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Bruce. If you can get your hands on “American machinist magazine” dates August 28, 1947 there is a great article in manufacturing processes of the Cobra engine. If not
The October 2019 issued of the “tin block times” which is the west coast Crosley clubs publication reprinted the article. It is a very interesting read. Reach out to either Tim Foster or Rick Alexander to see about getting a copy.
On Sun, Feb 16, 2020 at 6:03 AM Spock Arnold via Groups.Io <email@example.com
I don't know where you live in Florida, however, this Saturday the 22nd, the Florida Region is having a meet in Sarasota. If you go on the Clubs Facebook page (Crosley Automobiles Fun Little Cars) and make a request, I am sure someone will have a tin block they can bring along. Also if you look at the club web page under Crosley Engine family Tree, you may find much of the information you are looking for.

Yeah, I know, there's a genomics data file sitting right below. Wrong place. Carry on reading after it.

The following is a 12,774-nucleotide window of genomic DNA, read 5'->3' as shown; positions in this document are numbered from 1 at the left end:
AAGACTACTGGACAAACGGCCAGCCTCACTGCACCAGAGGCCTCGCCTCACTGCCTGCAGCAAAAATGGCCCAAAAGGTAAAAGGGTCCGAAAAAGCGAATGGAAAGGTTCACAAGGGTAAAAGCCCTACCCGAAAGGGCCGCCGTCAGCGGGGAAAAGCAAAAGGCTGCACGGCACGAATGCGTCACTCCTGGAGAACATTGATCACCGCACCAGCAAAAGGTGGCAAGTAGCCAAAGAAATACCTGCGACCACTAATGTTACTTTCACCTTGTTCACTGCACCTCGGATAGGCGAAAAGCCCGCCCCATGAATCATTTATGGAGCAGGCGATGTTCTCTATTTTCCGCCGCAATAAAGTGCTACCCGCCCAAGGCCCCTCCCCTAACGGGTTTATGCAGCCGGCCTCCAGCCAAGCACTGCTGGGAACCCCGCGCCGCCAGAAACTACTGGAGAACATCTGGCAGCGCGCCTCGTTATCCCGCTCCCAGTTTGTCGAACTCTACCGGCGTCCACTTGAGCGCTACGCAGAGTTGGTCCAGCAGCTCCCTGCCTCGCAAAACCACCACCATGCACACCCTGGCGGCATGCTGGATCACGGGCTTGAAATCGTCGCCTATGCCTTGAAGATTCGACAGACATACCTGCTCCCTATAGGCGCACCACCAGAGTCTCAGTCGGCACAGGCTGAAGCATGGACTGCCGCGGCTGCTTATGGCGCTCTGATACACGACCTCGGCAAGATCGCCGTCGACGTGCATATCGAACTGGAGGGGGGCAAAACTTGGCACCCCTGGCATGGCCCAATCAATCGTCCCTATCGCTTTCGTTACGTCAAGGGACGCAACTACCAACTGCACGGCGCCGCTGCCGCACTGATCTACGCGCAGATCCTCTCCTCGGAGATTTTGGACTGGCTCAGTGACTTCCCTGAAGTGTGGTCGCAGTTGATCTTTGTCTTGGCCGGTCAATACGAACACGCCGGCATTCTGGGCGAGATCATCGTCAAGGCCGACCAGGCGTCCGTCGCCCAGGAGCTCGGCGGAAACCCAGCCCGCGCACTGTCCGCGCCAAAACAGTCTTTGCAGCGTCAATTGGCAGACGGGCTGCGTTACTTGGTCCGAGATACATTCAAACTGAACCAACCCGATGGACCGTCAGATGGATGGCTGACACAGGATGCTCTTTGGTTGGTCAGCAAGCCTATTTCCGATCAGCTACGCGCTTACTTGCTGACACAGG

On Sunday, February 16, 2020, 08:44:30 AM EST, bruce.derenski via Groups.Io <firstname.lastname@example.org
I work for a contractor that is interested in innovative ways of making an engine block, specifically methods that don't require casting. I immediately thought of the COBRA. Are there any specific members on here who are knowledgeable about exactly HOW Crosley manufactured that engine? Any books, articles or publications would be helpful, too. So would seeing one of these engines close-up. I live in Florida, so a local source is best, but I can travel. Also, some questions for anyone who has disassembled a COBRA: Does the COBRA block look any different than a CIBA? In other words, can you look at a COBRA block and see how it was made? I'm trying to figure out if it's worthwhile to get my hands on an old COBRA block for the purpose of examining it, and perhaps even breaking it down into its original stamped components.
Thanks in advance. You folks are great.